December 21, 2021

Using a Strobe Light to Verify RPM

By Michael Keohane

Knowing the correct rotational speed is critical when performing machinery diagnostics. A strobe light can be an excellent tool for determining speed. Look for a unique mark such as a keyway, piece of tape, etc. to use as a reference.

You will adjust the flash rate of the strobe light until you only see one reference mark and the shaft appears to be stopped. Care must be taken, however, since one reference mark not only occurs at 1x RPM but also at subharmonics such as  ½, ⅓, ¼, etc.  If your strobe light has a X2 and /2 function use these as a quick way to adjust the flash rate to determine that you are actually at 1X RPM and not on a subharmonic.

1 Reference mark occurs at:

1 x RPM (1 revolution per flash)

½ x RPM (2 revolutions per flash)

⅓ x RPM (3 revolutions per flash)

¼ x RPM (4 revolutions per flash) Etc.

2 Reference marks occurs at:

2 x RPM (2 flashes per revolution)

If you see 1 reference mark touch the X2 button to double the flash rate. If you now see two reference marks that means you were at 1 x RPM. Touch the /2 button to go back and use the fine adjust to determine the exact speed. If you still only see one mark you can continue to increase the flash rate manually or use the x2 button again until you see two reference marks then /2 to go back to the actual speed. 

Other useful functions:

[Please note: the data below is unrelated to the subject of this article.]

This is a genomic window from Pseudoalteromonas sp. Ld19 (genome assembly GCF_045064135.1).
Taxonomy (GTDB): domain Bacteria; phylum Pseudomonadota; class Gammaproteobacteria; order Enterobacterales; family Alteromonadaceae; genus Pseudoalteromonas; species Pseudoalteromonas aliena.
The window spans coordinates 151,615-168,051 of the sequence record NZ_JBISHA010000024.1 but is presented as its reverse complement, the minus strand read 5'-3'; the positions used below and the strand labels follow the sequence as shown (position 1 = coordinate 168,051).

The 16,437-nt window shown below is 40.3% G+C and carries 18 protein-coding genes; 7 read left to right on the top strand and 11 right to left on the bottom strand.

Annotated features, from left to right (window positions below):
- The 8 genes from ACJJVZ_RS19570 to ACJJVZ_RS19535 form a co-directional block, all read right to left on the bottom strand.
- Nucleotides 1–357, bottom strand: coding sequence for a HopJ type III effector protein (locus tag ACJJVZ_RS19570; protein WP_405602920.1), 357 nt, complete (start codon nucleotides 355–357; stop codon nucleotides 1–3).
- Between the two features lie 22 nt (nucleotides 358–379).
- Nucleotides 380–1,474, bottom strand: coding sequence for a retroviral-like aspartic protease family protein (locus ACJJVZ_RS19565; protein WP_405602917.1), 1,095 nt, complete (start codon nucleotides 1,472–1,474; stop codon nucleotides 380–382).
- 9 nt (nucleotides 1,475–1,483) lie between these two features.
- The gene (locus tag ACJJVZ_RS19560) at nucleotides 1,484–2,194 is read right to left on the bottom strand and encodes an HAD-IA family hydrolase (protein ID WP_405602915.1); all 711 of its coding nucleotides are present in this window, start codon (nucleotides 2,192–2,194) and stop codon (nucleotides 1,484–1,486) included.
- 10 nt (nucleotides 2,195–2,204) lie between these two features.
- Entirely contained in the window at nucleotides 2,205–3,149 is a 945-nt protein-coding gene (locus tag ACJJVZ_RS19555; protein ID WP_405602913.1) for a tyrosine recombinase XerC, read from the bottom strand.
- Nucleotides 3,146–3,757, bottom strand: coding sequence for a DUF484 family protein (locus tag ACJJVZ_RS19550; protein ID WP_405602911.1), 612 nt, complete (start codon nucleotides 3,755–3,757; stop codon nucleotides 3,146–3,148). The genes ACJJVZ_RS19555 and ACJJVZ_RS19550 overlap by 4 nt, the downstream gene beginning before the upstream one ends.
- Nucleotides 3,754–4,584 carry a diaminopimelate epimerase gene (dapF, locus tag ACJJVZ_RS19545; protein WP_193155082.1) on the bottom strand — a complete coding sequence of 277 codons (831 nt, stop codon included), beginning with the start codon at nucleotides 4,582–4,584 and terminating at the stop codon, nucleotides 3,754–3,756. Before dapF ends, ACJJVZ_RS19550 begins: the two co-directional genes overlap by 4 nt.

Phase Adjust – If you can only see a partial shaft you can use the flash phase adjustment to bring the reference mark into view. Hold down the + or – keys until the reference mark can be seen. 

Adjust Flash Rate slightly above or below running speed – Adjust the flash rate slightly below (or above) the running speed and watch the shaft slowly turn. This is a great visual inspection tool. It will also allow you to see how many reference marks you have if you can only see a partial shaft. If the flash rate is slightly below the actual speed the shaft will be turning slowly in the direction it rotates and if the flash rate is slightly above the running speed the shaft will seem to be turning in the opposite direction from actual shaft rotation. Use this fact to determine shaft rotation if you need to. 

Bright/Sharp Modes – Bright provides the brightest light and sharp will provide a crisper image and increased battery life. Simultaneously hold the +/- keys down to change the mode.  

Here is a video showing the operation of the LabStrobe Pictured above, Using the LabStrobe STB100-F 

This strobe is currently being supplied with the Acoem RT300 reliability tool